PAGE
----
In a recent conversation, a friend raved about a movie she’d seen. “I laughed the whole way through. You will love it,” she said. But I didn’t.
The experience was like reading the list of Academy Award nominations, rushing to watch an acclaimed movie, and then wondering what I missed. After all the hype, why did the film fall flat with me?
And that’s how I felt this month.
In the last few weeks, I’ve read seven books. From the reviews and accolades, I was “supposed” to enjoy them all. But three books (not listed here) were sort of “meh.” I realize different readers like different things, but they were not for me.
The sort I finished, but I can’t recommend.
So – in this month’s shorter roundup – whatever your reading pleasure, I hope you find a book that piques your interest.
“Life is a perfect combination of chance and choreography.”
I tend to read in airports, on planes, when I climb into bed at night. But, one recent Sunday afternoon, I curled up in a chair on the porch, opened this book, and tossed aside all productivity for the day. I couldn’t put it down.
In Litchfield County, Connecticut, Bridget’s planned a quiet few months in her broken-down vacation home, away from the frenetic pace of her New York life and professional cello commitments.
Her father, Edward Stratton, is a blustery, world-famous conductor. Decades ago, Bridget met Will at Juilliard. Oliver and Isabelle and Matt, now adults, need someone to guide them through their problems.
I loved the characters – all of them.
A fast-moving novel with assorted themes woven into its delightful fabric – discovering love later in life, adult children moving home, friendships without “strings” attached.
What are the consequences for animals and plants when they behave in such a way that a person would be punished?
Not long ago, I tuned in to an NPR interview featuring author Mary Roach. As she discussed her latest non-fiction book, Mary hooked me with her quick wit, relatable manner, and curious spirit.
For two years, Mary traveled the globe with wildlife and nature experts to study “criminal” behavior. In amusing detail, she highlights burglarizing bears, man-eating cougars, and vandalizing birds.
With a psychology degree and no particular background in science, Mary guides readers through interesting – and sometimes complicated – subjects in an easy-to-digest style.
Since I love all things animal, I preferred the chapters focused on stampeding elephants and jaywalking moose to those on danger trees and terror beans. But every chapter is fascinating. And great dinner party material.
As we approach the holidays, Mary’s books may be the perfect gift for that curious relative on your shopping list. My bonus daughter recommends Grunt (life in the military), Packing for Mars (space travel), and Stiff (our bodies after death).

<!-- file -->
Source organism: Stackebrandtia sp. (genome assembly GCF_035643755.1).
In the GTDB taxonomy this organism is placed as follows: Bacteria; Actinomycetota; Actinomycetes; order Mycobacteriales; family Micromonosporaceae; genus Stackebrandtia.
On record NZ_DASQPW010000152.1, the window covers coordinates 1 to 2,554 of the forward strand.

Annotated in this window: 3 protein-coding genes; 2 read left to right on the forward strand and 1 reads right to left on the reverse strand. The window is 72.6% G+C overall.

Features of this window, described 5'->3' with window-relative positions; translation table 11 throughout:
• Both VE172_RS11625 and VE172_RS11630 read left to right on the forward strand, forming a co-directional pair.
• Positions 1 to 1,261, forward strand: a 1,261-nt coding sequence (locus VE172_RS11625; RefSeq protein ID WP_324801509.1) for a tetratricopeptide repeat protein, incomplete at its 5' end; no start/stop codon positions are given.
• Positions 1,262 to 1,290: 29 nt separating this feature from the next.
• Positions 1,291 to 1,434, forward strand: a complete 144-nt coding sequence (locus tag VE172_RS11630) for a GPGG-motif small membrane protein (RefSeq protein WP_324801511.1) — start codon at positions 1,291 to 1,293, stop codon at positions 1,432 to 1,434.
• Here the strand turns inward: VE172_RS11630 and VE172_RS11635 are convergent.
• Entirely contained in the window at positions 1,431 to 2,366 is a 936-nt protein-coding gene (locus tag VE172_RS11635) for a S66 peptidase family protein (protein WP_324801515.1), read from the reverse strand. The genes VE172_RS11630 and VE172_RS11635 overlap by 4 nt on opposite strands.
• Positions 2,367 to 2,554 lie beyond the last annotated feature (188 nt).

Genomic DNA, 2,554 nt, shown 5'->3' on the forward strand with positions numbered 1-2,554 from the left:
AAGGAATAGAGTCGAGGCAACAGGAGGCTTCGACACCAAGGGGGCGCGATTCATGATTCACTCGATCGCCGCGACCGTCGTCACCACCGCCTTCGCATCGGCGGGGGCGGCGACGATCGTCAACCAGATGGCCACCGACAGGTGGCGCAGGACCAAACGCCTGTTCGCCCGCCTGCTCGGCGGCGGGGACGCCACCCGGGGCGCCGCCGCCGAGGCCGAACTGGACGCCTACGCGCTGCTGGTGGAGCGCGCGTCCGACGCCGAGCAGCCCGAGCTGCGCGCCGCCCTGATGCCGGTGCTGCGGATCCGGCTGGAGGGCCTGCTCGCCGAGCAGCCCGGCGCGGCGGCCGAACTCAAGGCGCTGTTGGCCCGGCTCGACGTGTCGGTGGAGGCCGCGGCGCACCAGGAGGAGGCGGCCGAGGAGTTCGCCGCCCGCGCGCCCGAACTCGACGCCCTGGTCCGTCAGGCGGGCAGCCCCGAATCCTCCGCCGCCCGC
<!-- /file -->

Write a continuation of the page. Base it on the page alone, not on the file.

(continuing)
A month or so ago, I read – and loved – Ms. Paul’s Jackie and Maria. Afterward, I tuned in to a podcast featuring an interview with the London-based author. While I listened to the discussion surrounding the research and real-life people behind her latest historical fiction novel, I downloaded the book right away.
I confess I knew next to nothing about the 1922 discovery of King Tut’s tomb in Egypt. Ms. Paul takes us to the Valley of the Kings as Howard Carter discovers steps leading to an ancient burial site. Along with fellow archaeologist Lord Carnarvon and his daughter, Eve, the group uncovers stairways, corridors, chambers, and gold objects buried and sealed for three thousand years.
The story flip-flops between two time periods. Reared in Highclere Castle, the actual Downton Abbey estate, young Lady Evelyn Beauchamp is spirited and adventurous. Present-day Eve Herbert, married to a devoted husband, has fallen victim to a series of memory-robbing strokes.
How does it feel to watch the ones we love suffer? Do we still love when the person we know seems to have disappeared? This novel appeals to both history buffs and romantics.
In this Canadian author’s latest thriller, a wealthy couple is murdered in their mansion after a fancy Easter dinner. Their children didn’t do it. Did they?
When RJ Jacobs recommended this suspenseful novel, our online book club chose to read it. Because of my son’s wedding, I haven’t opened it – yet. And I can’t wait to dive in.
Leslie Moon heads up the book group, targeted to this community’s readers. According to Leslie, “Shari Lapena is one of my favorite authors, and this book did not disappoint. Others in our book group were not familiar with her novels. And they are now fans.”
“The twists and turns and characters make it tough to turn out the lights and go to bed,” says Leslie. “You’ll be sad when this one ends.”
Is there a book you enjoy gifting to others? Can you think of a book many people, except you(!), seemed to enjoy? Do you always finish a book you start? (Not me – too many options out there!)